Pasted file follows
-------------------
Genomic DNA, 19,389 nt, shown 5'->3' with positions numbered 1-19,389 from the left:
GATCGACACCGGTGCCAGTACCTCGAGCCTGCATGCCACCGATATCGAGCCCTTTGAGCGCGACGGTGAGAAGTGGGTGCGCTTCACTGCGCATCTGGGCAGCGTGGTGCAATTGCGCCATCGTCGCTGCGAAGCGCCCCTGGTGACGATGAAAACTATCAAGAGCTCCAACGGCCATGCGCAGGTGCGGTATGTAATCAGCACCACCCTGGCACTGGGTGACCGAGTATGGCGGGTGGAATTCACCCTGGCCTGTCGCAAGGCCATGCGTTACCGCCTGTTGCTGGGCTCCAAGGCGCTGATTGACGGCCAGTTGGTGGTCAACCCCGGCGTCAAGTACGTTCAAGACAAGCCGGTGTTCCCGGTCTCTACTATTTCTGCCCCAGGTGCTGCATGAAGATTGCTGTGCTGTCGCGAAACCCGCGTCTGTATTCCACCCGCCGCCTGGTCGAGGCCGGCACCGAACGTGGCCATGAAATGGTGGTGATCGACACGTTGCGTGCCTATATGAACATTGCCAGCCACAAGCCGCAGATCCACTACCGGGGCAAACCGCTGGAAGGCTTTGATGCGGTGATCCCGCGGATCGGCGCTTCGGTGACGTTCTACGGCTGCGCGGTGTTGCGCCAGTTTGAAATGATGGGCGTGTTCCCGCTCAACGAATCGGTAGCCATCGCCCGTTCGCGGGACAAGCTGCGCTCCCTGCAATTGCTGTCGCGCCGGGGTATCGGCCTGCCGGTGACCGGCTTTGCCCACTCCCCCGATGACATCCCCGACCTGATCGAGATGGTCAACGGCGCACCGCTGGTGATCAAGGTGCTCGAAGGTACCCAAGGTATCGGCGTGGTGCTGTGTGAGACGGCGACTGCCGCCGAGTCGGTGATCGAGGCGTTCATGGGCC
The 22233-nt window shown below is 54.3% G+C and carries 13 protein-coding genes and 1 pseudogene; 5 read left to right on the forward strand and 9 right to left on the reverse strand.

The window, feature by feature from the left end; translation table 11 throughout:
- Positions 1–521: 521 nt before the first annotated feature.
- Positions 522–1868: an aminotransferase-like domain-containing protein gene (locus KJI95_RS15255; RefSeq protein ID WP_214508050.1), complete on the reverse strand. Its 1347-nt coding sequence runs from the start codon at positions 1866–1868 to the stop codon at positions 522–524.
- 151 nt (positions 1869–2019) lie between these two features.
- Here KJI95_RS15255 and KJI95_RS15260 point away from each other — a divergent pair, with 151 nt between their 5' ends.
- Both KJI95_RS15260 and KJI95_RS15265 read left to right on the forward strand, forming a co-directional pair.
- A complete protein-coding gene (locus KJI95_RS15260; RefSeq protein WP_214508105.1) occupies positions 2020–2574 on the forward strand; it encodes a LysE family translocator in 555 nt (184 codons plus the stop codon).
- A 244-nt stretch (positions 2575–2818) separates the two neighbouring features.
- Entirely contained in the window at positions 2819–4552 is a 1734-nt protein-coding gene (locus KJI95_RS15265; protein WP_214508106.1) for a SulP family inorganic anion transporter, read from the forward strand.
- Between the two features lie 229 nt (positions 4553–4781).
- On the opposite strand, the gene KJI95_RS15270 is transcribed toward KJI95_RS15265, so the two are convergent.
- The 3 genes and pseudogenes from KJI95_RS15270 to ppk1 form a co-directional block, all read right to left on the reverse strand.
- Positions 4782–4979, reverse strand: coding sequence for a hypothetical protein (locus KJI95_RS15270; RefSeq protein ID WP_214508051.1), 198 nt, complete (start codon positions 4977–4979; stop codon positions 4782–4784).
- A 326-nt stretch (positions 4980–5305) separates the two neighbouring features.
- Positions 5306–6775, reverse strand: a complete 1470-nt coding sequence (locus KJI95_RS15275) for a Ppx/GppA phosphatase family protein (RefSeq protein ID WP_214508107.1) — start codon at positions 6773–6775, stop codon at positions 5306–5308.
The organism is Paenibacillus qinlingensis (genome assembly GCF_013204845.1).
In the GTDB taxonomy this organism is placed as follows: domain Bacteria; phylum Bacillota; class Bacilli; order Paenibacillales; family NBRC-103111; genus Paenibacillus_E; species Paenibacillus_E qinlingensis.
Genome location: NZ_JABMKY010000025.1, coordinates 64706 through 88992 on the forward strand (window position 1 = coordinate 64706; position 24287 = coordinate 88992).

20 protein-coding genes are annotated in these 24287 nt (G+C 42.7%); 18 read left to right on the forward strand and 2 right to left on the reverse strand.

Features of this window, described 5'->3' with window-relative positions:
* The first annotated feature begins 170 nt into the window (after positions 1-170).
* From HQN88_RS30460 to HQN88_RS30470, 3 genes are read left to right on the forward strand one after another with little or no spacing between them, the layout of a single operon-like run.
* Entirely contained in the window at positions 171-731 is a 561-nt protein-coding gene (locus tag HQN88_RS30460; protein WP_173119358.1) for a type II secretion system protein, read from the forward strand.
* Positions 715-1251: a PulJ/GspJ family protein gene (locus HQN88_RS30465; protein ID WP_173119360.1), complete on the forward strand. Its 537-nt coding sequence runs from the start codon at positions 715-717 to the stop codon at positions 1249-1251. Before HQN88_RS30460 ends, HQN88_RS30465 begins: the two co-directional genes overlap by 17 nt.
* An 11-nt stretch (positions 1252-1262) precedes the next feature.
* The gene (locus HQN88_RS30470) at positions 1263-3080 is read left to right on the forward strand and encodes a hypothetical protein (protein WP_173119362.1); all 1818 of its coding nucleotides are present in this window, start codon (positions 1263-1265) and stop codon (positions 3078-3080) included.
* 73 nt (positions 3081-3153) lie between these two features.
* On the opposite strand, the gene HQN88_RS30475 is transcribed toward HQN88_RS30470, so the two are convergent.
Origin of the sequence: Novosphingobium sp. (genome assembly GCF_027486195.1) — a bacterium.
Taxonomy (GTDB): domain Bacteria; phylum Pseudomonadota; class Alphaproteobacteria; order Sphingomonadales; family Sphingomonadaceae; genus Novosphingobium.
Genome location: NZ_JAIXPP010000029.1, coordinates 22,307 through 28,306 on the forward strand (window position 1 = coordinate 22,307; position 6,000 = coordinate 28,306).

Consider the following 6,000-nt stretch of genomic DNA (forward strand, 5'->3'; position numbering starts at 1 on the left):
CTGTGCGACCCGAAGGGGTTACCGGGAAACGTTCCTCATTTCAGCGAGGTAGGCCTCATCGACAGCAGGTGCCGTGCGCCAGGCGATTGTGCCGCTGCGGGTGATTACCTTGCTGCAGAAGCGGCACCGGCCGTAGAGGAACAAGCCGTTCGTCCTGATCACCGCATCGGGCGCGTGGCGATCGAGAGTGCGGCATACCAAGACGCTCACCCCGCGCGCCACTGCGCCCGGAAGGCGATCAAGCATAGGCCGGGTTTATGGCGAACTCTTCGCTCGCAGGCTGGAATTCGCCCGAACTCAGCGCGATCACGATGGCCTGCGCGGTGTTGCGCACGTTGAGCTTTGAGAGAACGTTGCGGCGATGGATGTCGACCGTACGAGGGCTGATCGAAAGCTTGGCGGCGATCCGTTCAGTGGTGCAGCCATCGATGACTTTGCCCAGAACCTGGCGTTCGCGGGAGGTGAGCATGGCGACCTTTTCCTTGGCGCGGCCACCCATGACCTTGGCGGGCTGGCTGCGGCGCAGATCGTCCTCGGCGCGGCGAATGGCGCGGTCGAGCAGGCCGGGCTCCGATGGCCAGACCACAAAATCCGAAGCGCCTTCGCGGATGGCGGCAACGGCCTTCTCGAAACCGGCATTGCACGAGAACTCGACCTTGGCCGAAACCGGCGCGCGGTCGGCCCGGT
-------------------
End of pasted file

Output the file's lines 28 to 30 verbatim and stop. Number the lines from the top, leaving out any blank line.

* An 11-nt stretch (positions 1252-1262) precedes the next feature.
* The gene (locus HQN88_RS30470) at positions 1263-3080 is read left to right on the forward strand and encodes a hypothetical protein (protein WP_173119362.1); all 1818 of its coding nucleotides are present in this window, start codon (positions 1263-1265) and stop codon (positions 3078-3080) included.
* 73 nt (positions 3081-3153) lie between these two features.